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Time Management Tools for Dissertations

    Make a Schedule

    • Scheduling long-term tasks keeps the big picture clearer.terminkalender mit rotstift image by Angelika Bentin from Fotolia.com

      A rough long-term schedule can be a tremendous asset in keeping your dissertation on track. A common method suggested is to start with your desired graduation date. From this date, look up all the important dissertation submission dates-when do you need to submit the final version? When do you need to defend your dissertation to your committee? Plan some time for editing and writing and work back to the point you are at now. Make a deadline for drafts of all of the chapters and your proposal (remember: the introduction and conclusions should be saved for last).

    Go to Work

    • Treat your dissertation like a job. Plan to sit at your desk or in your lab specific hours each day. Work on your dissertation during this time even if you don’t want to, and continue working on it until your scheduled time is up. Sometimes, you won’t have a choice about when you need to work on your dissertation, but sticking to a daily work schedule can help you make progress.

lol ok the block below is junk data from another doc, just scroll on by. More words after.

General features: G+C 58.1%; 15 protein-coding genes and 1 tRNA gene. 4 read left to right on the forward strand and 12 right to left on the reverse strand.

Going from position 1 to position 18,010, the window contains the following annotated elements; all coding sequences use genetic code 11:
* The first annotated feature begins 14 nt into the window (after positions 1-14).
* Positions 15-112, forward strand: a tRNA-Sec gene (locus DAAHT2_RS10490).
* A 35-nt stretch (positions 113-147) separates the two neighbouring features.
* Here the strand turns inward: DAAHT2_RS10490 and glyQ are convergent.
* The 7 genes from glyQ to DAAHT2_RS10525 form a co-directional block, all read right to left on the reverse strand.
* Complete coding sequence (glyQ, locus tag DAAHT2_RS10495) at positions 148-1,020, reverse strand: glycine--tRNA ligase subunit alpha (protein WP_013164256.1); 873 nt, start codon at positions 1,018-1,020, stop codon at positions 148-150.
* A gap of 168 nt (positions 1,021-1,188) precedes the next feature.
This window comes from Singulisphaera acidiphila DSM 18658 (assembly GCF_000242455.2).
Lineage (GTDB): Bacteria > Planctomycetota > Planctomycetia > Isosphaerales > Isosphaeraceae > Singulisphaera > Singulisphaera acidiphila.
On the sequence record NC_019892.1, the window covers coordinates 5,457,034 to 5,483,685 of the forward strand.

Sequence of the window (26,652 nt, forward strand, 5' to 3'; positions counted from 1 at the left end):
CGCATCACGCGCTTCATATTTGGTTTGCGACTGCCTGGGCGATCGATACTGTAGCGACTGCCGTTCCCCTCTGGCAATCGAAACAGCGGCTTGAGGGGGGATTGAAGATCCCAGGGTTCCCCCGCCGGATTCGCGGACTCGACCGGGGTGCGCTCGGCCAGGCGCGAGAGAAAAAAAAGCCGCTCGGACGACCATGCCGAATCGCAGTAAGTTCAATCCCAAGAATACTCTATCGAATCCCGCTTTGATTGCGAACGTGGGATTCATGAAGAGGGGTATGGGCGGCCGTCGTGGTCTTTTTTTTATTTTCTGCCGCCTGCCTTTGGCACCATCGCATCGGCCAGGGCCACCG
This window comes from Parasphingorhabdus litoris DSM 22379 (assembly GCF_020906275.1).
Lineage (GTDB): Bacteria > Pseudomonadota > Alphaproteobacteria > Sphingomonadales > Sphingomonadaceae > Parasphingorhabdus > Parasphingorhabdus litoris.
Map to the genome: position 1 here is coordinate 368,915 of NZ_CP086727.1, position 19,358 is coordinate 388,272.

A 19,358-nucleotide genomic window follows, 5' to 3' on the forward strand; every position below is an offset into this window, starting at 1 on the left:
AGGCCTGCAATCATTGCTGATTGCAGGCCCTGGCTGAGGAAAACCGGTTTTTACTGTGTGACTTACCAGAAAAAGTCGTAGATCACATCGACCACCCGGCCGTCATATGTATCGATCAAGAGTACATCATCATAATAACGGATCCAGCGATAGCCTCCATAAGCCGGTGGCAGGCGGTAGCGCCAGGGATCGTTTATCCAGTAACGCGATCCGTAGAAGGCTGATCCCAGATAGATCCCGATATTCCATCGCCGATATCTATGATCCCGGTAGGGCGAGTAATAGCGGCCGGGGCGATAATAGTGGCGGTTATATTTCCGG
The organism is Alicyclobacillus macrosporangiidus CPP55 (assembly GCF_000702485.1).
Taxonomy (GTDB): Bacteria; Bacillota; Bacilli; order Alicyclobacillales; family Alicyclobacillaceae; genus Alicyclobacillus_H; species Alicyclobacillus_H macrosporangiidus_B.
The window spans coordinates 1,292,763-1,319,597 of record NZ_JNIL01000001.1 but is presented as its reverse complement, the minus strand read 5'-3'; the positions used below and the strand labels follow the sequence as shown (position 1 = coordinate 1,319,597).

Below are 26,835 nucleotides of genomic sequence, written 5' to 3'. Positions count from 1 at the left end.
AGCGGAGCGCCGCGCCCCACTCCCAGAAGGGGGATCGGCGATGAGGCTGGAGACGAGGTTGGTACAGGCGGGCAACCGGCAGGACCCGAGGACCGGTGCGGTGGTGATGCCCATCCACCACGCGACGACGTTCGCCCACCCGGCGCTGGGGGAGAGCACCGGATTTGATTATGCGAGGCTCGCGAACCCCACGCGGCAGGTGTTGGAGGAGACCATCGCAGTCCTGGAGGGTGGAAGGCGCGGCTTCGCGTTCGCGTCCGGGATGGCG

Make a Pact

    • Make a pact with a fellow student. For example, you could say “I’m going to write 10 pages” or “I will work on my analysis for three hours.” Agree to meet or exchange progress at the end of the day; honesty is the best policy here. When you meet your goals, celebrate and set new goals. If you or your buddy don’t make the goal, the other can provide encouragement. If you are unable to develop this peer relationship face to face, web-based communities of students working on their dissertations may be helpful; one is called “Phinished.”

    Use a Timer

    • A timer can be a low-cost dissertation assistant.wind up timer at 0 minutes image by Andrew Brown from Fotolia.com

      Perhaps the most effective method is the simplest. Set a timer for a short period of time and work toward a particular goal until the timer runs out. Dissertation writers often use 30 minutes, also known as “tomatoes”, or 45 minutes, also known as “mangoes” for these focused periods. You can use a kitchen timer, or use a web program, like My Tomatoes or Write or Die. This method works best for writing and editing tasks as other tasks, such as analysis or lab work, tend to require larger chunks of time.

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